At least once a year, Fembot will publish a special issue of Ada, edited or co-edited by members of the Fembot Collective. See the guidelines for proposing a special issue.
For submitting contributions to open call and special issues, please follow these guidelines.
1. Contributors’ Guidelines
General: Ada intends to be accessible at a number of different levels. First, we want to make feminist research on gender, media, and technology available to a broad audience – an audience that may have access to the internet, but not to university libraries or traditional peer-reviewed journals. Second, we want to encourage contributions that are accessible to a diverse and fundamentally interdisciplinary readership. You should thus assume that readers are interested in your subject, but may not have specialized knowledge, so be aware of how you use jargon. You may want to “translate” or explain any specialized disciplinary terms in an end note. Editors will be paying close attention to issues relating to audience and are open to discussion on these matters.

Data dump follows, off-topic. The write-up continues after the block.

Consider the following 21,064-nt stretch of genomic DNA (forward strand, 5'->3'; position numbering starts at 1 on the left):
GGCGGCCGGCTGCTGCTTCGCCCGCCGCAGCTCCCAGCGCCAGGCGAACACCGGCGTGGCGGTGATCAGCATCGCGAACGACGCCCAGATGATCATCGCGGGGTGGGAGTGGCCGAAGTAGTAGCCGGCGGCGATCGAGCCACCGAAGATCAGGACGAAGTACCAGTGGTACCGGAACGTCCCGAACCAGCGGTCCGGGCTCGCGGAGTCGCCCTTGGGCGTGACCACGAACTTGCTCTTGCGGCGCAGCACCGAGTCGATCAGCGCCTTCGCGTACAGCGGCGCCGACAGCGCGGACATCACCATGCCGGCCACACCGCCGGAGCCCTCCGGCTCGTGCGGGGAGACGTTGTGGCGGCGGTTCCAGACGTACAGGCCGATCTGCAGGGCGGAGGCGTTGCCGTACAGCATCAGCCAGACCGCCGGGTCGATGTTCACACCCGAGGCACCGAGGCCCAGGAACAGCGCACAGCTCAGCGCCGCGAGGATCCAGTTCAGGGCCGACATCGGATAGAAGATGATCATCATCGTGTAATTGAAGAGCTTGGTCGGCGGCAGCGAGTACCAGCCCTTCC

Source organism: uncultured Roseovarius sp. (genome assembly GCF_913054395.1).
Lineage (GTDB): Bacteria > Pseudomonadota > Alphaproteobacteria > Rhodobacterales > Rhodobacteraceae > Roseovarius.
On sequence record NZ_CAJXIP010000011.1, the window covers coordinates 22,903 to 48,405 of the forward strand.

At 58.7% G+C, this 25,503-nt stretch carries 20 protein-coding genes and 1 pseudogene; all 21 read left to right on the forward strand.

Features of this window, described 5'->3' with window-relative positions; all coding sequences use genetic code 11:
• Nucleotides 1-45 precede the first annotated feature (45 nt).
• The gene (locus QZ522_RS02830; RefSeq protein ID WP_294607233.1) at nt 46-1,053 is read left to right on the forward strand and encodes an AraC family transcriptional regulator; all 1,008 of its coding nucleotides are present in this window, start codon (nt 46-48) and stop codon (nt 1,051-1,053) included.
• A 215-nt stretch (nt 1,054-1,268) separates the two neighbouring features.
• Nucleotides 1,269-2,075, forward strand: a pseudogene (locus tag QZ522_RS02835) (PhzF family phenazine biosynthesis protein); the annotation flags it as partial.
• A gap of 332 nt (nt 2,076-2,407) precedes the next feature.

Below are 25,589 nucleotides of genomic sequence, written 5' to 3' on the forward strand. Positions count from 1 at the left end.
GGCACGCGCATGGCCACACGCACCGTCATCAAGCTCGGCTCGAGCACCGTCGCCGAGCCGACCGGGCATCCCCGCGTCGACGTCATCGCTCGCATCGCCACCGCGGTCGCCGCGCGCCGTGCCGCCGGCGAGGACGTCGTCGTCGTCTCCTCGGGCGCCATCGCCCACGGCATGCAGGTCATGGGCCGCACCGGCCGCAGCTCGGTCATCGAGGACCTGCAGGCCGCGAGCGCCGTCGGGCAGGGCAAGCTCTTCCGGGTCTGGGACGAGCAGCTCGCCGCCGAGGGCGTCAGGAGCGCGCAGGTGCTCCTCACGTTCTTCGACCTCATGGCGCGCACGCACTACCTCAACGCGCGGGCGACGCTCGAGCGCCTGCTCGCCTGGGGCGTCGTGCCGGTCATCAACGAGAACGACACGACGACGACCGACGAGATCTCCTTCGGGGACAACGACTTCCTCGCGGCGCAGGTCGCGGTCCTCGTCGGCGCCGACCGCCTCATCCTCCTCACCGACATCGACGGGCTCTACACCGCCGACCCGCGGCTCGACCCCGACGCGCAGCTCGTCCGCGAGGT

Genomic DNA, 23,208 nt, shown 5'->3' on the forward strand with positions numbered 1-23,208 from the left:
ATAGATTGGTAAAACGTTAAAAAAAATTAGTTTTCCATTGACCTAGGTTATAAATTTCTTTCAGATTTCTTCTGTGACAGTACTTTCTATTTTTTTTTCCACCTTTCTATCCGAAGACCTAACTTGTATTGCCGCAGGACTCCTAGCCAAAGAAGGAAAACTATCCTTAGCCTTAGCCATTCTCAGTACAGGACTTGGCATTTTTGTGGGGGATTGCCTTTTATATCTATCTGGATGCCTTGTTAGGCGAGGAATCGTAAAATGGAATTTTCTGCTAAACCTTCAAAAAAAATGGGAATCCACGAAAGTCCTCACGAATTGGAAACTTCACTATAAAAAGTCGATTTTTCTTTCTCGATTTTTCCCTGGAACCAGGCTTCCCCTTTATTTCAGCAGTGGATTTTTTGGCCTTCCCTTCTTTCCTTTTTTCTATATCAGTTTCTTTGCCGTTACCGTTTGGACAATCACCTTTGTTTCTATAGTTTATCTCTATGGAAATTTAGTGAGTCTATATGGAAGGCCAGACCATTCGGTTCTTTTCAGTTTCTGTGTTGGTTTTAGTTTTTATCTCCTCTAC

In addition, we also anticipate an increasingly international audience, which means that you will need to pay attention to slang and colloquialisms that may be difficult for readers in Ghana, Hong Kong, Mumbai, or Tokyo to understand. Constantly ask yourself whether your contribution can be understood by an international readership, which is often using English as a second or third language.
Click here for Ada’s review process & policy.
We publish the creator’s choice of Creative Commons License, but this is negotiable with authors. The issue editors must obtain permissions and choices of license from the authors (using the appropriate form—see below).
Issue editors are responsible for getting signed permissions (the authors’ final submission form), which include the authors’ choice of license.
The Editor and Advisory Board are responsible for putting the right license onto the article involved.
Submissions should be sent by email to the editors. You will receive an acknowledgment within ten days of receipt. If you don’t, feel free to send an additional email – sometimes messages get filtered or lost in crowded inboxes. Ada does not review manuscripts that are being considered elsewhere. Once you have submitted a piece to Ada, it should not be submitted to another publication.
In general, follow these procedures:
1. Word length
Word length for articles and bibliographic essays will be specified by the editor(s) of your issue, but as a general rule we encourage submissions of no more than 7,500 words, inclusive of endnotes, bibliographies, and acknowledgments. Titles should be no longer than 120 characters.